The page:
South Africa skipper Dean Elgar is not impressed by England's new aggressive and brave style of cricket -- also called 'Bazball' after their new Test coach Brendon 'Baz' McCullum -- saying that while it may have given them instant results, rival teams will find a solution soon.
The England Test team under new coach McCullum and skipper Ben Stokes defeated New Zealand at home 3-0 and then thrashed India in the rescheduled fifth Test at Edgbaston to make it four straight wins playing their aggressive style of cricket.
South Africa will be taking on England in the three-Test series beginning August 17, with the host looking to continue with their good work at Lord's."The new England style is quite interesting. But I don't see that there's longevity in brave cricket because I see things evening out over time in Test cricket," Elgar was quoted as saying by Wisden Cricket Monthly.
Even former Australia skipper Ricky Ponting recently expressed his reservations with England being able to continue its attacking style in the high-intensity Ashes series."So far it has been unbelievable, and it has actually almost reinvigorated Test match cricket again, hasn't it? It's not just coaching, but to be able to change the attitude of some of the English players to not be scared about getting out and to be fully committed to thinking about scoring runs and when you get the ball in your hand to be as aggressive as you can and set nice and aggressive fields," Ponting had said in an episode of The ICC Review.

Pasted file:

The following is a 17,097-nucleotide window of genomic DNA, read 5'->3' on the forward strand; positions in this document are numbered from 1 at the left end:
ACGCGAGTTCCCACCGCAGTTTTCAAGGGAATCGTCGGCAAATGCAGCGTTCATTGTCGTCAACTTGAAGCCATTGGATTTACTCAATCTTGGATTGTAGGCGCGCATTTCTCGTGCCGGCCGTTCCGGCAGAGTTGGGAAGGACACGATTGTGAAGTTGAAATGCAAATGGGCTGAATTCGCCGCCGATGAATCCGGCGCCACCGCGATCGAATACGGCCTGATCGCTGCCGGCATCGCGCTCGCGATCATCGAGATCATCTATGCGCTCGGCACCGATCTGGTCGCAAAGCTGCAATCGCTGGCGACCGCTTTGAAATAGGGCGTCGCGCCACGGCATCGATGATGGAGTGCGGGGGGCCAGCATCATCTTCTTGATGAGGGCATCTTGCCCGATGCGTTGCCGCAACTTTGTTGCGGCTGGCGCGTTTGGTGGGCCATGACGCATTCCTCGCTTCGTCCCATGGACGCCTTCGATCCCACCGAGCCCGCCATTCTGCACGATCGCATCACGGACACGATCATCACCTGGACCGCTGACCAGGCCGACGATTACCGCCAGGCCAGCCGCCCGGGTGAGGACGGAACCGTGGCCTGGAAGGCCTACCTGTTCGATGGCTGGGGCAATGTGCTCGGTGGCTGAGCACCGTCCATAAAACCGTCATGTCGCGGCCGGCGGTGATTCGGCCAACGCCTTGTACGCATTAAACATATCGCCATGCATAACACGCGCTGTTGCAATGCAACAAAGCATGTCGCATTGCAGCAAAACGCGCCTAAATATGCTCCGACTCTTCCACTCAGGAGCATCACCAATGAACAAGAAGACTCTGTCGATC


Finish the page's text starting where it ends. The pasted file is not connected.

"The interesting thing is going to be Australia over there (in England) in the middle of next year for an Ashes series. When the real pressure of Ashes series comes around, it'll be interesting to see if this England team is willing to play the same way," he had said.
Elgar too said something similar ahead of the gruelling three-Test series, opining that had the Black Caps taken their chances in the three-Test series recently, England would have been licking their wounds.
"There was often parity between England and New Zealand (during the Test series) and had New Zealand taken their opportunities, and their catches, then things could have been very different. England would have come away with egg on their faces," said Elgar.